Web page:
There was a light rain falling at the Polo Grounds just past 3 o’clock that muggy Monday afternoon, 88 degrees and humid, but the clouds weren’t threatening. There were 21,000 people in the stands, and there were two pennant contenders eager to face off with each other. It never occurred to home plate umpire Tommy …
There was a light rain falling at the Polo Grounds just past 3 o’clock that muggy Monday afternoon, 88 degrees and humid, but the clouds weren’t threatening. There were 21,000 people in the stands, and there were two pennant contenders eager to face off with each other. It never occurred to home plate umpire Tommy Connolly to do anything but bark “play ball!”
And so they did. The visiting Indians had taken the field in a virtual tie with the White Sox, just .004 percentage points behind Chicago. The Yankees were a half-game behind but had already made up four games in a week, and were throwing their ace, Carl Mays, a sidewinding righty seeking his 19th win.
The Tribe jumped on him, though, and led 3-0 through four innings thanks to their own ace, Stan Coveleski, who retired 12 of the 13 batters to face him, including Babe Ruth twice. Leading off the fifth was shortstop Ray Chapman, one of the most well-liked players in baseball, one of the most popular citizens in all of Cleveland.
That morning, a few of the Indians had taken the elevated train from the Ansonia Hotel at Broadway and 74th Street to Coogan’s Bluff, up on 155th. All of a sudden, Chapman began singing a song — “Dear Old Pal O’ Mine” — and soon his teammates joined Chapman’s distinctive tenor. After, noting that he’d had little success in his career against Mays, Chapman laughed.
“I’ll do the fielding today, boys,” he said. “You fellows do the hitting.”
He carried two bats with him to the plate now, nodded at Connolly, pulled his cap tighter, crouched slightly. Mays’ unorthodox delivery meant his knuckles practically scraped the mound as he reached his release point, but a fraction before he saw Chapman move ever so slightly. Chapman was the best bunter in the game. In that moment, mid-windup, Mays decided to alter his strategy from down-and-away to up-and-in.
That’s where the pitch went: high and tight. There was contact. Mays pounced, picked up the ball, threw to first baseman Wally Pipp for the out, and quickly shifted his focus to Tris Speaker, the Indians’ star and manager due up next.
But then Connolly yelled: “Time!”
And Mays turned and saw a terrible thing: Ray Chapman on the ground. Out cold. And then heard Connelly shouting again.
“We need a doctor!” he pleaded. “Is there a doctor in the house?!?”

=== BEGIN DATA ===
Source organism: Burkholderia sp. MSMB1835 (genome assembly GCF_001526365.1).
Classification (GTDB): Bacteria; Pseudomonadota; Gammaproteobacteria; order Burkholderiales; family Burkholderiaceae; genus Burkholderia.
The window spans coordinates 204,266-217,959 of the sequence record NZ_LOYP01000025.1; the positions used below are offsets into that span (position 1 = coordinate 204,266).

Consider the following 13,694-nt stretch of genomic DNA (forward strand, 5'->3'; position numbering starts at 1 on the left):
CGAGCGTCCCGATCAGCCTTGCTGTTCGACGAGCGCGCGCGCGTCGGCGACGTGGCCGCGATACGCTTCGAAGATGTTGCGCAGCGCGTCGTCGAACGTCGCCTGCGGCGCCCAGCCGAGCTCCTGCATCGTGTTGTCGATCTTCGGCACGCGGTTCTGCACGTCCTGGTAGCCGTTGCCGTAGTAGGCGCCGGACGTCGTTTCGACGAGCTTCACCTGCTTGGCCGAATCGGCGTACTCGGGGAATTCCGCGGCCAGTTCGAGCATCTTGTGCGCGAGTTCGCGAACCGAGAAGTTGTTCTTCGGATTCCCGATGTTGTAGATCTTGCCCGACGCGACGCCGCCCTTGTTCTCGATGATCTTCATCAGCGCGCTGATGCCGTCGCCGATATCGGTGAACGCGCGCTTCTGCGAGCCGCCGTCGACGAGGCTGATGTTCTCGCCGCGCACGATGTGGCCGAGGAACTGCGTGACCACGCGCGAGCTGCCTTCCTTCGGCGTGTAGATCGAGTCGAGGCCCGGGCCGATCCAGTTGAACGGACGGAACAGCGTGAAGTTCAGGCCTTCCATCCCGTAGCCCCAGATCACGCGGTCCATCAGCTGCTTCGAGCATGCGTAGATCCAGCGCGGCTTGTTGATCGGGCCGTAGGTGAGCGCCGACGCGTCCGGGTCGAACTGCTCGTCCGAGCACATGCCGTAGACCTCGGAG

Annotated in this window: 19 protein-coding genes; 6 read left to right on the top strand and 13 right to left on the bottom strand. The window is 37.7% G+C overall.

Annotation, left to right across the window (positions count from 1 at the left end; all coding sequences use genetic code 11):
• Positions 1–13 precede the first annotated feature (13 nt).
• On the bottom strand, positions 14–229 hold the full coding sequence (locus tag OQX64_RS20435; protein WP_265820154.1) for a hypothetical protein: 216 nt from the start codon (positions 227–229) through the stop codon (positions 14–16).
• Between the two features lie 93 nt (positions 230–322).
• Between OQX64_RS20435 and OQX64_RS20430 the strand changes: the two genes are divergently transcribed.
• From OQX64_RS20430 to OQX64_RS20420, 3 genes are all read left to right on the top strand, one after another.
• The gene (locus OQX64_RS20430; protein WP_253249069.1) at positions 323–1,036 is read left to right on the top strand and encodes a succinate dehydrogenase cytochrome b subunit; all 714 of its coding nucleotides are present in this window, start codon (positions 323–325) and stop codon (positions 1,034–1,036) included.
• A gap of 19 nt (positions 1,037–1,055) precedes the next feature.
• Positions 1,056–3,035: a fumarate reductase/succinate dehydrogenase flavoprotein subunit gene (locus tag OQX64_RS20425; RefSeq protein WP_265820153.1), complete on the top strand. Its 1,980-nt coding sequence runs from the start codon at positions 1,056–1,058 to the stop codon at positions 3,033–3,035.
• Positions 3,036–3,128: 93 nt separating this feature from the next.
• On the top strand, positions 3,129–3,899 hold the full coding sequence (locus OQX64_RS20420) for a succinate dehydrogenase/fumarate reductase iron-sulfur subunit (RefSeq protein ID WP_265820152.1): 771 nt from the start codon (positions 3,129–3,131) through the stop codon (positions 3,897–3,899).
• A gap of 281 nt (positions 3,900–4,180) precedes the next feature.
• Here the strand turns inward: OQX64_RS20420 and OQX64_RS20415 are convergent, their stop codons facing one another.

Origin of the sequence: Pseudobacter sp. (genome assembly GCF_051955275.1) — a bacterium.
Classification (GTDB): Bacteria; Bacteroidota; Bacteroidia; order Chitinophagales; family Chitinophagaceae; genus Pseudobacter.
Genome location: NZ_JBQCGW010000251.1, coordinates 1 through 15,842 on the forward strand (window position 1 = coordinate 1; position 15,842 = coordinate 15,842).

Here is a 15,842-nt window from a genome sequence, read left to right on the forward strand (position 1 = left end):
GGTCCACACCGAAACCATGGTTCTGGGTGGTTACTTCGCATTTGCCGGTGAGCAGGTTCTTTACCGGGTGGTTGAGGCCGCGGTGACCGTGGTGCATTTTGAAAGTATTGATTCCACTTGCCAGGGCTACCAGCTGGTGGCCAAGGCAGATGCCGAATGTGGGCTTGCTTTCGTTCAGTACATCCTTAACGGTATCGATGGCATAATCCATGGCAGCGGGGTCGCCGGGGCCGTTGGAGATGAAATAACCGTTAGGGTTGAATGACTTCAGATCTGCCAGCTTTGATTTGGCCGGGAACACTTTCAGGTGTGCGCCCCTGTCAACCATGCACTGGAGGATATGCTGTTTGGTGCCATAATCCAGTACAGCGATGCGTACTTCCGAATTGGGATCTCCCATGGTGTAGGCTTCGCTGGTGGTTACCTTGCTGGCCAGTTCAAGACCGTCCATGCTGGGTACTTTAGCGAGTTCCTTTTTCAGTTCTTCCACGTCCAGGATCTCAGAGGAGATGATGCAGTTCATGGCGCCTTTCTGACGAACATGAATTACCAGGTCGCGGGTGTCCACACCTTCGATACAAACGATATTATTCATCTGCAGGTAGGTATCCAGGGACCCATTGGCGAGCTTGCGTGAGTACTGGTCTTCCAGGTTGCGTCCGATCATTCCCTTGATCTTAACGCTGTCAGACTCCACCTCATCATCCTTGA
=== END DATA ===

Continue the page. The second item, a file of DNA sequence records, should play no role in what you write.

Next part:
Through the end of the 2019 season, there were 220,855 games played in the history of major league baseball. Hitters have come to the plate 15,106,184 times, and 111,521 hitters who were hit with pitched balls — some of them striking at 95 mph or higher. There were untold thousands of line drives struck, some hitting skulls and temples and throats at upwards of 110 mph.
There has been but one fatality. In a sense, that is baseball’s greatest miracle.
“It really is amazing,” says Mike Sowell — a longtime professor of journalism at Oklahoma State, a longtime sportswriter at the old Tulsa Tribune, and the author of “The Pitch That Killed,” the definitive book detailing the dreadful and fateful afternoon of Aug. 16, 1920 — 100 years ago Sunday. “And it makes you understand why hitters react the way they do when pitchers throw a hundred miles an hour in their eyes.”
There have been scares, plenty of them through the years. Boston’s Tony Conigliaro was one of baseball’s brightest stars until he was beaned by the Angels’ Jack Hamilton in August 1967. Dickie Thon was an All-Star shortstop for the Astros whose career was never the same after he was hit in the head by the Mets’ Mike Torrez in April 1984.
And pitchers are even more vulnerable to the whims of physics. Everyone who witnessed Masahiro Tanaka take a vicious line drive off the head on the Yankees’ first day of summer camp was shaken not only by the sickening thud, but the height the ball ricocheted after impact.
“That,” Sowell says, “is what the players on the field at the Polo Grounds talked about for years to come. The sound. They never forgot the sound. Even people in the stands, and it was crowded that day, remembered the sound.”
There were so many fateful twists and fatal turns that brought Mays and Chapman together in that awful moment. Consider, as beloved as Chapman was, Mays was equally disliked, even by teammates. He was a loner, not one to crush postgame beers with the boys. If an error was committed behind him, he wasn’t shy about showing his displeasure. He was known to scuff the ball, his favorite ploy scraping it against the rubber every time he picked it up to start an inning.